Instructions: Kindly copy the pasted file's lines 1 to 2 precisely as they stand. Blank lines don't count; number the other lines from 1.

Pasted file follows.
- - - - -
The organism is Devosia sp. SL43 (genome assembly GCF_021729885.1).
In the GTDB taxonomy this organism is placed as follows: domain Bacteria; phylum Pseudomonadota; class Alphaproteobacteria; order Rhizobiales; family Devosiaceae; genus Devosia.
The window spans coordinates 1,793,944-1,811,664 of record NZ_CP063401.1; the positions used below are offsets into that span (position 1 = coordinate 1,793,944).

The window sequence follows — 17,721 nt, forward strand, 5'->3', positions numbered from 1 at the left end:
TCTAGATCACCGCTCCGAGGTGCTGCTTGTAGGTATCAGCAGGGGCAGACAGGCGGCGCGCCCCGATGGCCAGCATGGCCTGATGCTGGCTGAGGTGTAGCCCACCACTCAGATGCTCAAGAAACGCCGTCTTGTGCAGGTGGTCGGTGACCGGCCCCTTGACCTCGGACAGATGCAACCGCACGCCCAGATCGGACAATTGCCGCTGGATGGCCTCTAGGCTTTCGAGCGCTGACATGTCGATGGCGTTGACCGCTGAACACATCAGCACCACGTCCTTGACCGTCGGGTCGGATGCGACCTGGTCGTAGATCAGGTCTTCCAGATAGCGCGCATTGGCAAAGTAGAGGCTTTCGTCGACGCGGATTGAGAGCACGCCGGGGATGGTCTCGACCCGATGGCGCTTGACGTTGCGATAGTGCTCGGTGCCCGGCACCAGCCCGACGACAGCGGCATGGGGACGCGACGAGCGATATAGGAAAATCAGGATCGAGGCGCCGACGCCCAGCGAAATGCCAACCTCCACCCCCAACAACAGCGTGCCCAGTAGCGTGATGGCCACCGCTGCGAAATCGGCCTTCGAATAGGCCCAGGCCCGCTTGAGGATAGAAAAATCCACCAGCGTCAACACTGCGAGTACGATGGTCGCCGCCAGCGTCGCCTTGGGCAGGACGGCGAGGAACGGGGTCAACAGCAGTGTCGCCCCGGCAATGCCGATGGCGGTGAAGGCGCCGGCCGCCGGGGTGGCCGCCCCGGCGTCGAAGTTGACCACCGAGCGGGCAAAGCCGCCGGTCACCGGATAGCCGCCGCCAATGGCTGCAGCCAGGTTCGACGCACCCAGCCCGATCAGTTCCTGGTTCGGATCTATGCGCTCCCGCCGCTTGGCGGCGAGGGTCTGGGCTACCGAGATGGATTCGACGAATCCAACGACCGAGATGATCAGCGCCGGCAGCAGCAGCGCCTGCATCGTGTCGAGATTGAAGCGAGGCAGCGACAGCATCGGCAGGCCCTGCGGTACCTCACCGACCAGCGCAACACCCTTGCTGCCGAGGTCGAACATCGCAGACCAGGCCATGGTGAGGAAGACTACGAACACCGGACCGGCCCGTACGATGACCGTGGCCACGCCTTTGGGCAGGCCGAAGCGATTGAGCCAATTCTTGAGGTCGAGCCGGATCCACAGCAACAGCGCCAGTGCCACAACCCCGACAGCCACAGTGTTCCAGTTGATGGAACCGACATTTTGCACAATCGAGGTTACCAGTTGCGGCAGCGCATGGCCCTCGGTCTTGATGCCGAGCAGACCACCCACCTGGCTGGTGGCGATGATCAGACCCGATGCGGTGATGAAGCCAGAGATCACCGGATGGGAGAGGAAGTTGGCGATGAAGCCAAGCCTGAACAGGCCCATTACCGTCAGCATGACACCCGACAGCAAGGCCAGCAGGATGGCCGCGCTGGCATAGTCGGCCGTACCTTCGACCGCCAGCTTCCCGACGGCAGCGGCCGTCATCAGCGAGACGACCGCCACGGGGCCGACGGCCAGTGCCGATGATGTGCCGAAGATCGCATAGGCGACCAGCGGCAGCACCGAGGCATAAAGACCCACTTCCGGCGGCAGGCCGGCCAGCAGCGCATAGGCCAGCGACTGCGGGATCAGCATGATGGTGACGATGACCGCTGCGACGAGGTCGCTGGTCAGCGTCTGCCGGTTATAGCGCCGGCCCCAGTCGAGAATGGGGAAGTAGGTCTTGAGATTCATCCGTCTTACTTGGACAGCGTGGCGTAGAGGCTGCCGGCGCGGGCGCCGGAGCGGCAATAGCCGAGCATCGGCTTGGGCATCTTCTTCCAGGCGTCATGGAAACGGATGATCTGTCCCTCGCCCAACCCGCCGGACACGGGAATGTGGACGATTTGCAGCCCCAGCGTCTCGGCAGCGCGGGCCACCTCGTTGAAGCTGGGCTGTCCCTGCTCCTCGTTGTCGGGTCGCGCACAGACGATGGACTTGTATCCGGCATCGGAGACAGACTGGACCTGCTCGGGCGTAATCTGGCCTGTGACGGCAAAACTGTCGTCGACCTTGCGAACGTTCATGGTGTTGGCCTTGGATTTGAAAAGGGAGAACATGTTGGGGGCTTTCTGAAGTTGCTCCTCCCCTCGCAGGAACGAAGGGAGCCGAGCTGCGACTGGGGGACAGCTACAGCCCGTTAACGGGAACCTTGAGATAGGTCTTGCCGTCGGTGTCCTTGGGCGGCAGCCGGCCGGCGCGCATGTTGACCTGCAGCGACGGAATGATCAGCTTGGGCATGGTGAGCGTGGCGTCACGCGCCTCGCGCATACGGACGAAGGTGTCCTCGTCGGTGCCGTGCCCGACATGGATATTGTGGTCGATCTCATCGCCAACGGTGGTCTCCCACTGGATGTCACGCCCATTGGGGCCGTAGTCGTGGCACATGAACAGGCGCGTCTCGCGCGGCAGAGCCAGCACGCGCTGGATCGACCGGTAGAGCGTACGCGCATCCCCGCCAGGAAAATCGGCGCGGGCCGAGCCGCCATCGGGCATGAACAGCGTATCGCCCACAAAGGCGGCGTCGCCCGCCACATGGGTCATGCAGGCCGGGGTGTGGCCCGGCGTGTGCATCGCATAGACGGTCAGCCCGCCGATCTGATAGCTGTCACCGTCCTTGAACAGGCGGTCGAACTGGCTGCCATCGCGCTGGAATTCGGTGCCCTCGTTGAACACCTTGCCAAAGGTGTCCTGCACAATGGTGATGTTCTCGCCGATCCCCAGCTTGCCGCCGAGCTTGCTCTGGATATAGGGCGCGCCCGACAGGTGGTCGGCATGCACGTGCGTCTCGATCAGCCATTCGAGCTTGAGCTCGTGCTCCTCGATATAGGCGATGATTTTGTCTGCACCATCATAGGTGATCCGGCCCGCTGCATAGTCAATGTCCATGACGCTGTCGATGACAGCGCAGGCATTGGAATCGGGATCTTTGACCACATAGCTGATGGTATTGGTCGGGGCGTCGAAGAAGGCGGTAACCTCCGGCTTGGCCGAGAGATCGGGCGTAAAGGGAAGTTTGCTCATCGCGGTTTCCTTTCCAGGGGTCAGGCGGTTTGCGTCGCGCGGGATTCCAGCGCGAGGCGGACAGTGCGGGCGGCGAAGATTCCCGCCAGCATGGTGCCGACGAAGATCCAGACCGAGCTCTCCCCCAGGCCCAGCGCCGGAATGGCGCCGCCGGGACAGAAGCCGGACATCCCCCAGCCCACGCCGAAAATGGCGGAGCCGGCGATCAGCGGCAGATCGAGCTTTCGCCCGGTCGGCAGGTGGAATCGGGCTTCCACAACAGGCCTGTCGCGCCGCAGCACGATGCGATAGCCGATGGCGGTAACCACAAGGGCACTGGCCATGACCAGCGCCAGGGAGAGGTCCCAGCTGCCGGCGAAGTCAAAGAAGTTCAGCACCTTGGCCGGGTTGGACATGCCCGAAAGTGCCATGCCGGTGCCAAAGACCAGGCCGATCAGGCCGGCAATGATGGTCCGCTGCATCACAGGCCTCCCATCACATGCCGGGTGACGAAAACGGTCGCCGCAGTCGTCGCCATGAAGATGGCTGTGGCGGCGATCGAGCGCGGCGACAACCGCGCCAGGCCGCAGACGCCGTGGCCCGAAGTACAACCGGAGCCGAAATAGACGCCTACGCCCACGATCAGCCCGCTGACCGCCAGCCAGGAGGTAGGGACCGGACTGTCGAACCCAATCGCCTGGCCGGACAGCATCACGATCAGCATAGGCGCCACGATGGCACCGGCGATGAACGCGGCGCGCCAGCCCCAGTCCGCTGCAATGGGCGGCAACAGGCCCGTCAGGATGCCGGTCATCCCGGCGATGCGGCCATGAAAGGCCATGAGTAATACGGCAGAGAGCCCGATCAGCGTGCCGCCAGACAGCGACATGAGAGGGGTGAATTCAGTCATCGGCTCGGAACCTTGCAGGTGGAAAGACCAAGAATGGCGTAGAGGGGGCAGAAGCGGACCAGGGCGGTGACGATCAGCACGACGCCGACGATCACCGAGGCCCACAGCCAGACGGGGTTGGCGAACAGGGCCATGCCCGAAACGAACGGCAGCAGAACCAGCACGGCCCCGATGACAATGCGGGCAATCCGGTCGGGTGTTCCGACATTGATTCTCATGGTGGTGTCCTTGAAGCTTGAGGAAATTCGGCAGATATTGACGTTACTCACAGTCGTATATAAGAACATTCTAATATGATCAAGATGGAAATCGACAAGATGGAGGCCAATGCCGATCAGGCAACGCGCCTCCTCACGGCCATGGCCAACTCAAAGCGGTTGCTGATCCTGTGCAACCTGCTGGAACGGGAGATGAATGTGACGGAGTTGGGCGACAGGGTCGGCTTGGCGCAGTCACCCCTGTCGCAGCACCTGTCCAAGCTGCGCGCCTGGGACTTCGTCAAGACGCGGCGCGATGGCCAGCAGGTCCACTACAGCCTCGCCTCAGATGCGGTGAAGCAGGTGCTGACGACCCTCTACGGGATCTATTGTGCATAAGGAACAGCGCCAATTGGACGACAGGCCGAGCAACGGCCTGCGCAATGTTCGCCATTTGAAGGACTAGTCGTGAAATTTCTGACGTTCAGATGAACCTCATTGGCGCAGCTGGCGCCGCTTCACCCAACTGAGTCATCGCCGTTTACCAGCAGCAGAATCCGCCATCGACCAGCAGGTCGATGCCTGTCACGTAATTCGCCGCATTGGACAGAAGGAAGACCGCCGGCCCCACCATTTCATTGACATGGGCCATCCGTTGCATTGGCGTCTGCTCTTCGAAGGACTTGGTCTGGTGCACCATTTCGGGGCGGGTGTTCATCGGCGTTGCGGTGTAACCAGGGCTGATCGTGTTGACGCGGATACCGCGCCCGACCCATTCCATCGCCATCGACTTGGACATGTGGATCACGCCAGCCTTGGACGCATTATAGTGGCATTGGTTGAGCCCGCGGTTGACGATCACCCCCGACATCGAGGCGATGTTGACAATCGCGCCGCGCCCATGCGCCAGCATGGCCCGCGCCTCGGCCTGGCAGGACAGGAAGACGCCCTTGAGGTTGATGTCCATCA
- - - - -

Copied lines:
The organism is Devosia sp. SL43 (genome assembly GCF_021729885.1).
In the GTDB taxonomy this organism is placed as follows: domain Bacteria; phylum Pseudomonadota; class Alphaproteobacteria; order Rhizobiales; family Devosiaceae; genus Devosia.